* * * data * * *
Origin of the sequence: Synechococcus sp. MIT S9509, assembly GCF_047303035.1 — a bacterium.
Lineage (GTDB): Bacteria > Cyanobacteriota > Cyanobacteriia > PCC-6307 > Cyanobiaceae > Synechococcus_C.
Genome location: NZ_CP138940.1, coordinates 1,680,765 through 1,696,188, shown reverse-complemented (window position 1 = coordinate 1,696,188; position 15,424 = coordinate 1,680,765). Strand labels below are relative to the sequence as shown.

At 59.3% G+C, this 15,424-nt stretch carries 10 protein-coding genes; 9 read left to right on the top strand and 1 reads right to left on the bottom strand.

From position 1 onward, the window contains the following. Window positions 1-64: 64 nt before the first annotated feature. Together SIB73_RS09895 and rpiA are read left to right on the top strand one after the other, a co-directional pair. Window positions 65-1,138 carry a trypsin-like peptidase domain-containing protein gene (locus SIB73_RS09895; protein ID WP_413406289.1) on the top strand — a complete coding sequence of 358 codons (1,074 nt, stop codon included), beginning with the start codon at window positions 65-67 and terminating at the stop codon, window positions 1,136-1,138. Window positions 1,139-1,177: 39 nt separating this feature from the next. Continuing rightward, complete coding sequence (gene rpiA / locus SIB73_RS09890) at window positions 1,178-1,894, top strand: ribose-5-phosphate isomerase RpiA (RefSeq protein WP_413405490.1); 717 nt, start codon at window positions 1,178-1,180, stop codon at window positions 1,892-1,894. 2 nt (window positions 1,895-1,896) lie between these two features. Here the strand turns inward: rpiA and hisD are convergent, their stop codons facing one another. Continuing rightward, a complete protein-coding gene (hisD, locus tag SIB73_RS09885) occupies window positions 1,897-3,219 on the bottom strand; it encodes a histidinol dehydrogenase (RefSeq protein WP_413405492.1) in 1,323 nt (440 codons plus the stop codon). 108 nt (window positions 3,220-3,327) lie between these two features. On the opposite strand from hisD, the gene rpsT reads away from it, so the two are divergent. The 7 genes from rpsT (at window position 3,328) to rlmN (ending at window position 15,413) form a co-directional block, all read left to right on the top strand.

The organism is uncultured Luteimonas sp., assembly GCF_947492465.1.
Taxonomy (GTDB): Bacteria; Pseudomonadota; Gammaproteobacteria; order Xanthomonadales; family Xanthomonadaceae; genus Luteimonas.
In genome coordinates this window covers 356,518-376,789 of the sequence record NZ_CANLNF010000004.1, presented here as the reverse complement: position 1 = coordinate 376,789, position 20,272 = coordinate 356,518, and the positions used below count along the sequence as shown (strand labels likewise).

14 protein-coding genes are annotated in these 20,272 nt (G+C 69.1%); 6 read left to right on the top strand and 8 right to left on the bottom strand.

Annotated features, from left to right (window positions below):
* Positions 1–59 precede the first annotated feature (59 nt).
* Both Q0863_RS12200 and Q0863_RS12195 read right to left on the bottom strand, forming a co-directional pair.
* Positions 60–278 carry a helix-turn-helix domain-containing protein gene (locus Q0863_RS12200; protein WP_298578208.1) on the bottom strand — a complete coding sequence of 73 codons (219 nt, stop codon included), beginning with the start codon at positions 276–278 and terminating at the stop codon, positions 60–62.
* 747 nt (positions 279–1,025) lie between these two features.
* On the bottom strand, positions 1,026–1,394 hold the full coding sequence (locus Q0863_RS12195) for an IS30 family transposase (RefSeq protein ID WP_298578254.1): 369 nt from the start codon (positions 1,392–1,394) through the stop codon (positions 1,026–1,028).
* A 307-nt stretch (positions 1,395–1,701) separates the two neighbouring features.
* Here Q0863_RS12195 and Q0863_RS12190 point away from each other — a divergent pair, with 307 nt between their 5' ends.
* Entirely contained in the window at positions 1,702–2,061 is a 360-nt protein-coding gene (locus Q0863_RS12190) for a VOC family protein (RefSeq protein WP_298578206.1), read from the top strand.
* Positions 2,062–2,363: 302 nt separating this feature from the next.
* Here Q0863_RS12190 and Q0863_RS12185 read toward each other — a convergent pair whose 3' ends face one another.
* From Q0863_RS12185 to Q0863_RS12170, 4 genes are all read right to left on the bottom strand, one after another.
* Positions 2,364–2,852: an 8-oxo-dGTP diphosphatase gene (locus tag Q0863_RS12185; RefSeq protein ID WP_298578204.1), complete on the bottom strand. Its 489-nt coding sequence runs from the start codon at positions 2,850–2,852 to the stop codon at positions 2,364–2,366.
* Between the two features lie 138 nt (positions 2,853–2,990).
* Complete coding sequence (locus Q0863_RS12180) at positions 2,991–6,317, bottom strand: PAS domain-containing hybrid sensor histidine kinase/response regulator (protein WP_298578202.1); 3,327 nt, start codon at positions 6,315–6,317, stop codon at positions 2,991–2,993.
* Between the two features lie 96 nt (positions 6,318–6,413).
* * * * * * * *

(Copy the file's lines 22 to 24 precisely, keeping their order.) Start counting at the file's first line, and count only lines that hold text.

* Positions 2,364–2,852: an 8-oxo-dGTP diphosphatase gene (locus tag Q0863_RS12185; RefSeq protein ID WP_298578204.1), complete on the bottom strand. Its 489-nt coding sequence runs from the start codon at positions 2,850–2,852 to the stop codon at positions 2,364–2,366.
* Between the two features lie 138 nt (positions 2,853–2,990).
* Complete coding sequence (locus Q0863_RS12180) at positions 2,991–6,317, bottom strand: PAS domain-containing hybrid sensor histidine kinase/response regulator (protein WP_298578202.1); 3,327 nt, start codon at positions 6,315–6,317, stop codon at positions 2,991–2,993.